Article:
That was the most surprising and amazing moment: when you understand that your job can really help people.
In your experience, how do you think that photography can help people better understand those who are different and break down cultural barriers?
People with Down syndrome, regardless of nationality, religion, or place of residence, have their own chromosome set and therefore all have similar facial features, certain similar demeanors and — most importantly — they teach us to have a joyful mood in every life situation. It’s no wonder they’re called sunny people. And the photos that reflect this positivity can help people better understand those who are different and break down cultural barriers.
What are some of your best tips for capturing an authentic emotion or message within a photograph?
The most important thing for me is to put the model in a good mood. It’s important to find what can generate positive energy in the model. Anytime I see Maria in a good mood, I know that we will get good photos. Therefore, for me, the most important thing is to capture her amazing positive energy. The world needs more positivity than ever these days. We should embrace that, especially now.
What message would you most want to share with people regarding Down Syndrome?
The most important thing I would like to say is that people with Down syndrome are people just like all of us. Every person on earth has their own mission in life, and people with Down syndrome are no different. Therefore, let’s give them a chance to be born, to live, and to participate in our life on par with us!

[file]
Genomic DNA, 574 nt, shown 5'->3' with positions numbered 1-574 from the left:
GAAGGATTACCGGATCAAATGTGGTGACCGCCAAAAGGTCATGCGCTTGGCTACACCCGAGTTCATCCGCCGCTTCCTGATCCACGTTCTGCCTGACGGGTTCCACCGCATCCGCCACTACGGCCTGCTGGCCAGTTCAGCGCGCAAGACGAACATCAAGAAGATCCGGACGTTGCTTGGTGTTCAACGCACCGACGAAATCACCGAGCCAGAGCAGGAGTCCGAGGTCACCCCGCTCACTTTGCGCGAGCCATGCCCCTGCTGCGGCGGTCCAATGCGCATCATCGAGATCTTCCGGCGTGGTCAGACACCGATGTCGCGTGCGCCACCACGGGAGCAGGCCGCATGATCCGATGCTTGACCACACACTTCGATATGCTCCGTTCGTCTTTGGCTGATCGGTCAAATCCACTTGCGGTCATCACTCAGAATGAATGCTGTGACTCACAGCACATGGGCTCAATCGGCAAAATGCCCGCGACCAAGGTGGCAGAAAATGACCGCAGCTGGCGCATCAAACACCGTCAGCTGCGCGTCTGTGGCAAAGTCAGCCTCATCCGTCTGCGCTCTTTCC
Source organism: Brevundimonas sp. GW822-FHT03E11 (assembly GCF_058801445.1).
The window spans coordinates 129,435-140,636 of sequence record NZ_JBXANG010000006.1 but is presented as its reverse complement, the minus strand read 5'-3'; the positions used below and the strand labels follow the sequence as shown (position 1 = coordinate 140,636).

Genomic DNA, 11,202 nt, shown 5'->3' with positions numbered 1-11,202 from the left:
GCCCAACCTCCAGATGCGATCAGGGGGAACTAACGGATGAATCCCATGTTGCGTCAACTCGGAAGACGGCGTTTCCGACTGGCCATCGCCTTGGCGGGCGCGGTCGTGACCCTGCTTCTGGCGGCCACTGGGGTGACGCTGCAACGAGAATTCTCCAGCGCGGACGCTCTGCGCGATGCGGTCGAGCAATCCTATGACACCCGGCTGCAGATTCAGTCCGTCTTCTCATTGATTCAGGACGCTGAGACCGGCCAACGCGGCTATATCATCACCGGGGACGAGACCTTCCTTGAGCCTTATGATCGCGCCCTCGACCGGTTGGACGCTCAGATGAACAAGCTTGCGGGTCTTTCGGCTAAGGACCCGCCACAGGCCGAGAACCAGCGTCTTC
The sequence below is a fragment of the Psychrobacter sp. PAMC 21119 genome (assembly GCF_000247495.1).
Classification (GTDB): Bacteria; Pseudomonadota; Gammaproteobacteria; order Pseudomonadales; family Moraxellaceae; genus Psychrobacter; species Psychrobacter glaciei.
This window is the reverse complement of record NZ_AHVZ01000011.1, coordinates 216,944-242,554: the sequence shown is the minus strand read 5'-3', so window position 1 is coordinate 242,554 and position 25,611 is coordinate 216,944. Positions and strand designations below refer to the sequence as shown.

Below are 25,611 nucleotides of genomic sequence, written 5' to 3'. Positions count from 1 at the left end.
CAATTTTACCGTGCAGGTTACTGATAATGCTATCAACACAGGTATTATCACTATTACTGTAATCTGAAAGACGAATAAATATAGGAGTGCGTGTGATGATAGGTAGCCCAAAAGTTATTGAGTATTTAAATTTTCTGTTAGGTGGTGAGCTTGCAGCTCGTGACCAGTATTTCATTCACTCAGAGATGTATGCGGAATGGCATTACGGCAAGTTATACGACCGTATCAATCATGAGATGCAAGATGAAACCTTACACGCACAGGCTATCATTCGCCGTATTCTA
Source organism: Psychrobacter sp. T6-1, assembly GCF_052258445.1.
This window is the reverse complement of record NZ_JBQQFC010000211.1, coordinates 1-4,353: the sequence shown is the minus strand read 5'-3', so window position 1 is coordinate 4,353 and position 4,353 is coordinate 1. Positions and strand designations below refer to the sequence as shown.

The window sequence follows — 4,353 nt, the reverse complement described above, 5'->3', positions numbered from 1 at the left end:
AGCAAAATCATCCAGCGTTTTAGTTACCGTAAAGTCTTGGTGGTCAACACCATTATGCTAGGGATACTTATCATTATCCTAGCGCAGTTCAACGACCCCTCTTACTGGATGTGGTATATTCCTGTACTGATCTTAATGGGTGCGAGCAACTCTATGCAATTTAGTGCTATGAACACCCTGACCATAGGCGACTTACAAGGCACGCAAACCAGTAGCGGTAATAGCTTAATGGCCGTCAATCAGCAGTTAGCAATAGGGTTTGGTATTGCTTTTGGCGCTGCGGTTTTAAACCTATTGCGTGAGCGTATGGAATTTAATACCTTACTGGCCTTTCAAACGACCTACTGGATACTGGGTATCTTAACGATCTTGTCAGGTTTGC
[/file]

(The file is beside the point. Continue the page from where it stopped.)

If there was one thing I would also change about the art or business of photography today, I would want it to become more positive, and to help people not forget about those who are different. These people will also be able to bring a certain joy into the world that it may lack.
Where do you turn for creative inspiration for your work (blogs, websites, other resources, etc.?
For creative inspiration for my work, I mainly turn to reading good books and listening to music. Very often, music plays at our photo sessions and creates the desired mood. I also love to draw, just like Maria, which is why she has so many successful photos with painted hands.
What’s up next for you?
There are many ideas and projects in the works; I’m writing a script now and I want to make a film. In addition to my first idea of a film about a little girl with down syndrome, who suddenly becomes famous thanks to her photographs, I also had an idea for a film about a street artist in Paris. It’s a little bit autobiographical, since apart from photography I devote a lot of time to painting, and before Maria was born I was a street artist and have many interesting stories from that time. I’m also looking for an opportunity to publish my book in the USA — which is called “The Door to a Fairy Tale” and was published in London in 2017.
But my main job is to shoot photos with Maria, who is now 14 years old — a transitional age which has so many difficulties associated with it — but nevertheless, her joy and her charm also continue to transform in their own way.
To see more of Denis’ work, visit his collection on Noun Project, and follow Maria’s adventures on Instagram or Facebook.
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Creative Director for Photos at Noun Project and Photographer